The coronavirus has reached the northeastern area of ​​the Democratic Republic of the Congo (DRC) hit by more than a year and a half since an Ebola outbreak, health authorities in the Central African country reported.

The technical secretary of the DRC’s Multisectoral National Response Committee against COVID-19, Jean-Jacques Muyembe, reported a first confirmed case of the disease in Ituri, one of the two provinces affected by Ebola, along with the neighboring North Kivu.

This is a Congolese-based miner residing in the town of Mbandi, located in Ituri, and not in North Kivu as the Committee had indicated in a previous statement.

To date, the Democratic Republic of the Congo, which last Tuesday declared a state of emergency and closed national borders to contain the coronavirus, has reported 54 confirmed infections and four deaths due to the disease.

The COVID-19 reached Ituri while the authorities cautiously trust in being able to proclaim the end of the Ebola epidemic, declared on August 1, 2018, at the end of the first fortnight of April.

Last day 3, the last patient infected with Ebola and hospitalized in the northeast of the DRC was discharged from a medical center in the city of Beni, the World Health Organization (WHO) reported.

The WHO recommends waiting two full incubation periods (42 days) after the last patient tests negative a second time before declaring the end of the outbreak.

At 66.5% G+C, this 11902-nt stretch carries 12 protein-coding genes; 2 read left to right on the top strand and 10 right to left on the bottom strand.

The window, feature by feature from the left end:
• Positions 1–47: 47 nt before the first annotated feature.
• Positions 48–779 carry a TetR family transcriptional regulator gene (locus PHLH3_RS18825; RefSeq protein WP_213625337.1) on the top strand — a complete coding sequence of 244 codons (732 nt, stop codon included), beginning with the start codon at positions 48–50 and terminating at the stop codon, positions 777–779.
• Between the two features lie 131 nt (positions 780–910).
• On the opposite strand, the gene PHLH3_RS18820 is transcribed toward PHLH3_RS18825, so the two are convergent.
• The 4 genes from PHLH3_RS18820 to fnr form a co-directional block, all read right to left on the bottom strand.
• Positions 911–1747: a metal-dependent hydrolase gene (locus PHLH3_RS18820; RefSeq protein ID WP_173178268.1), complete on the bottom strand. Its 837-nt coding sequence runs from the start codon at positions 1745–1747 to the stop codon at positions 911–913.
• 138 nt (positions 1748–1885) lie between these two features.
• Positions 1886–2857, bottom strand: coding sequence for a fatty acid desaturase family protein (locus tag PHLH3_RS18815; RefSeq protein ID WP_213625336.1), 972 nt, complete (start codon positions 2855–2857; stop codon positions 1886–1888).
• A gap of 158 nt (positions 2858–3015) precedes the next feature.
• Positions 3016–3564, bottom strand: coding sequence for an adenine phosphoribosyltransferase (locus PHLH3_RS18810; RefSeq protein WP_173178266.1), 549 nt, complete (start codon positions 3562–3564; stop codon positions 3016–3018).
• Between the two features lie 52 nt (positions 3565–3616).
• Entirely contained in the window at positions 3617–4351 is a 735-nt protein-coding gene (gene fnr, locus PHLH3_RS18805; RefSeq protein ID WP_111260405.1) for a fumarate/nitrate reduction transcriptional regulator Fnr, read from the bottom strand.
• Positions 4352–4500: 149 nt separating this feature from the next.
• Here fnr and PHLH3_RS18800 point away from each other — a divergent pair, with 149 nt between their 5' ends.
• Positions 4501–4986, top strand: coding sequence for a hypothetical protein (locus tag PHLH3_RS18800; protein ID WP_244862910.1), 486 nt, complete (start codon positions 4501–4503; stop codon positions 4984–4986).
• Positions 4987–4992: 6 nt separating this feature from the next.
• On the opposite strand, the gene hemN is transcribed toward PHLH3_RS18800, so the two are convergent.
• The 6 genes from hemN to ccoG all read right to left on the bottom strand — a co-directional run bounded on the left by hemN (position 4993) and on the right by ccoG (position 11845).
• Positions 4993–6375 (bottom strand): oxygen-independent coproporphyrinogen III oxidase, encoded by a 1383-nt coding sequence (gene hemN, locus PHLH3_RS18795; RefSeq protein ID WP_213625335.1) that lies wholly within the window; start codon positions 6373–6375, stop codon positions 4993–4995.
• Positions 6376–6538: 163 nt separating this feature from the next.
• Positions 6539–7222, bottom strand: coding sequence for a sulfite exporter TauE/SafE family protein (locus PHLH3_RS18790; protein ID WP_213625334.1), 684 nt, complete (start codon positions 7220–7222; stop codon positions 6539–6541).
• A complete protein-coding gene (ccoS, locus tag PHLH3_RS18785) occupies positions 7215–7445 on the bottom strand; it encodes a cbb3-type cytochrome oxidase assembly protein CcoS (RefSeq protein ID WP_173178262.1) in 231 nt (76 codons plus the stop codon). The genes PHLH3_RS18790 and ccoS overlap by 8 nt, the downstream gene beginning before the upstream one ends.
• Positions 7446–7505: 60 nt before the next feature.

According to the latest official figures, the contagion cases amount to 3,444 people (3,310 confirmed cases and 134 probable ones) and the number of deaths is estimated at 2,264, of which 2,130 tested positive in laboratory tests.

The current Ebola outbreak has been hampered by the refusal of some communities to receive treatment and insecurity in the area, in which armed groups and rebel militias operate and have attacked treatment centers.

This epidemic is the second worst since the disease is known, second only to the outbreak in West Africa between 2014 and 2016, which caused more than 11,300 deaths.

The Ebola virus is transmitted through direct contact with contaminated blood and body fluids, causes hemorrhagic fever, and can reach a 90% death rate if not treated early.



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